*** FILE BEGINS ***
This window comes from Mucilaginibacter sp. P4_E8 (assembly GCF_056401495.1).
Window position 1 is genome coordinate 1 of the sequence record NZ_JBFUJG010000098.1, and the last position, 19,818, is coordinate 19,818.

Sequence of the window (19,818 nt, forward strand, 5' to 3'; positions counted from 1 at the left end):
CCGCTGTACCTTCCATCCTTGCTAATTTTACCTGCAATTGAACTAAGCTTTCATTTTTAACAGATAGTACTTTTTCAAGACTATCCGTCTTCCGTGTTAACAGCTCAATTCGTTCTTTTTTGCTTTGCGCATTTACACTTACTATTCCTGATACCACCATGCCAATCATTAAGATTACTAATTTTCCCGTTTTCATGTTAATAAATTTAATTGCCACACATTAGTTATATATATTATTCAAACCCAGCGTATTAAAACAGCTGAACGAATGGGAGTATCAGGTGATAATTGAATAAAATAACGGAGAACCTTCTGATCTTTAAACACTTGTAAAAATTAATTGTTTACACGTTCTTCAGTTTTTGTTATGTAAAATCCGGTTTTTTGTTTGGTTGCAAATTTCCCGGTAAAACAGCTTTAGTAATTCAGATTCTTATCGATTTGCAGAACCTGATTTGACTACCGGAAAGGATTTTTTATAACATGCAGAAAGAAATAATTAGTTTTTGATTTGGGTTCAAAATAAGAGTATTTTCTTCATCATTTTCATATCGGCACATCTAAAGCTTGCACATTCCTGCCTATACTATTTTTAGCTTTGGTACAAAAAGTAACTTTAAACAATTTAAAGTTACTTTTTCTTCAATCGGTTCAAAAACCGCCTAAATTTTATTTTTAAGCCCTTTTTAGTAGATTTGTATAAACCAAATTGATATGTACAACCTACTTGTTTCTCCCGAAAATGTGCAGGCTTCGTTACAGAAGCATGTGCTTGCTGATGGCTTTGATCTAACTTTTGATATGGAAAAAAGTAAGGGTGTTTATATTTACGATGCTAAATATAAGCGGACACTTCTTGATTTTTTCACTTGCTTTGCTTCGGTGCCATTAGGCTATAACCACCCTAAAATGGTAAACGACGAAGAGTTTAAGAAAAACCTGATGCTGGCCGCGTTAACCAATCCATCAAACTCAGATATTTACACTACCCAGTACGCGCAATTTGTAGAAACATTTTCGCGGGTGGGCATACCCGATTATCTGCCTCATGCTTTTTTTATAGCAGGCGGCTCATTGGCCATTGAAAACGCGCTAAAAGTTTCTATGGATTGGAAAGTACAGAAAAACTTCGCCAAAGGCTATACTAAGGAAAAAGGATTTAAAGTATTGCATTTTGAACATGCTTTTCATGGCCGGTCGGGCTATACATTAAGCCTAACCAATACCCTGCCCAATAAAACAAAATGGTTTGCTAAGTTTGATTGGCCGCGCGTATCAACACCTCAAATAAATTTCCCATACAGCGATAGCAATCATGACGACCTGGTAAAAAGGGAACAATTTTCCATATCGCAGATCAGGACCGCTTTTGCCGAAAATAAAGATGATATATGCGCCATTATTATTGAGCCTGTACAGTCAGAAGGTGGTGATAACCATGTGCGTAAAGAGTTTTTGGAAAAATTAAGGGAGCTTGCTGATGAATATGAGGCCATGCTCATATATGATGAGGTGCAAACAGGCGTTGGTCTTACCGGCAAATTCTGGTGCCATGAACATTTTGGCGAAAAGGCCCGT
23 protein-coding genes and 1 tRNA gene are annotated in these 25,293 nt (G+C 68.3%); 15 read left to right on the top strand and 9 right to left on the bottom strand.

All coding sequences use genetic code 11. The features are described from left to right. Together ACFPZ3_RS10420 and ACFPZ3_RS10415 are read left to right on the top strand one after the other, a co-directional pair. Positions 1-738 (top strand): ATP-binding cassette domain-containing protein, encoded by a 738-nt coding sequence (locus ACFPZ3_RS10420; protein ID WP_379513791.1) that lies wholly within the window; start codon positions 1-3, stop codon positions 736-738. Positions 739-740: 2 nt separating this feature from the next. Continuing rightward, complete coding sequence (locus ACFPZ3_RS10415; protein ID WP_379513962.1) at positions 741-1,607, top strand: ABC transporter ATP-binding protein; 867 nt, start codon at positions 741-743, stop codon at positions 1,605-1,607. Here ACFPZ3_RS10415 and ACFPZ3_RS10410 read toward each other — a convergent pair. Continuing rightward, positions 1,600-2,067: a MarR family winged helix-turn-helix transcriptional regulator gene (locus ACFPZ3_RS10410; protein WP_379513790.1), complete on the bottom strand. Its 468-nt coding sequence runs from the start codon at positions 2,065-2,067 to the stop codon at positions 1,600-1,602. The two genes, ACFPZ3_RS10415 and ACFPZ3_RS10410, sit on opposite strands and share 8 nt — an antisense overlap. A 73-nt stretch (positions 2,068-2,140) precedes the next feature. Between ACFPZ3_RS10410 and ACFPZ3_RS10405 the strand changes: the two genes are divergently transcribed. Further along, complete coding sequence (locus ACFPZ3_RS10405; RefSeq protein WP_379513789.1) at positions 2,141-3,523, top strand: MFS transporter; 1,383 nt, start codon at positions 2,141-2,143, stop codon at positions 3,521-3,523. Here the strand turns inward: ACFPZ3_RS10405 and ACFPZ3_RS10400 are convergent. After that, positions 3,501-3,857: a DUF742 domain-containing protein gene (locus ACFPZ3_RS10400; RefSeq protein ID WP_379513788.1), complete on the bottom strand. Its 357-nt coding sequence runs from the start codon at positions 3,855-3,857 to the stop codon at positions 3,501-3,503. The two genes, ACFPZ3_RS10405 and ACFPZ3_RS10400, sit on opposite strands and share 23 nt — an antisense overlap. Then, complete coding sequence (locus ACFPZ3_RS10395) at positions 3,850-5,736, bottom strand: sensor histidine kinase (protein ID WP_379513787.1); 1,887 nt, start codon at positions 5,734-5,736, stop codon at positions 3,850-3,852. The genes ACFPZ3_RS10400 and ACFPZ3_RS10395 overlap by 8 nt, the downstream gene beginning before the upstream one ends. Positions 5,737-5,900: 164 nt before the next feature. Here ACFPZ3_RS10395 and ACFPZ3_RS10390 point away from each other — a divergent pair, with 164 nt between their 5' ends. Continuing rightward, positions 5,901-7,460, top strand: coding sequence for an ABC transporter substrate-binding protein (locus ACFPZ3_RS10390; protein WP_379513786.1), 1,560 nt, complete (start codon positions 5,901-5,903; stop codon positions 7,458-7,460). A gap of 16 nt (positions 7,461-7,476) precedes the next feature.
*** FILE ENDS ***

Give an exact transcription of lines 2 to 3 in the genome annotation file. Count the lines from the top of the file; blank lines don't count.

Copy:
Window position 1 is genome coordinate 1 of the sequence record NZ_JBFUJG010000098.1, and the last position, 19,818, is coordinate 19,818.

Sequence of the window (19,818 nt, forward strand, 5' to 3'; positions counted from 1 at the left end):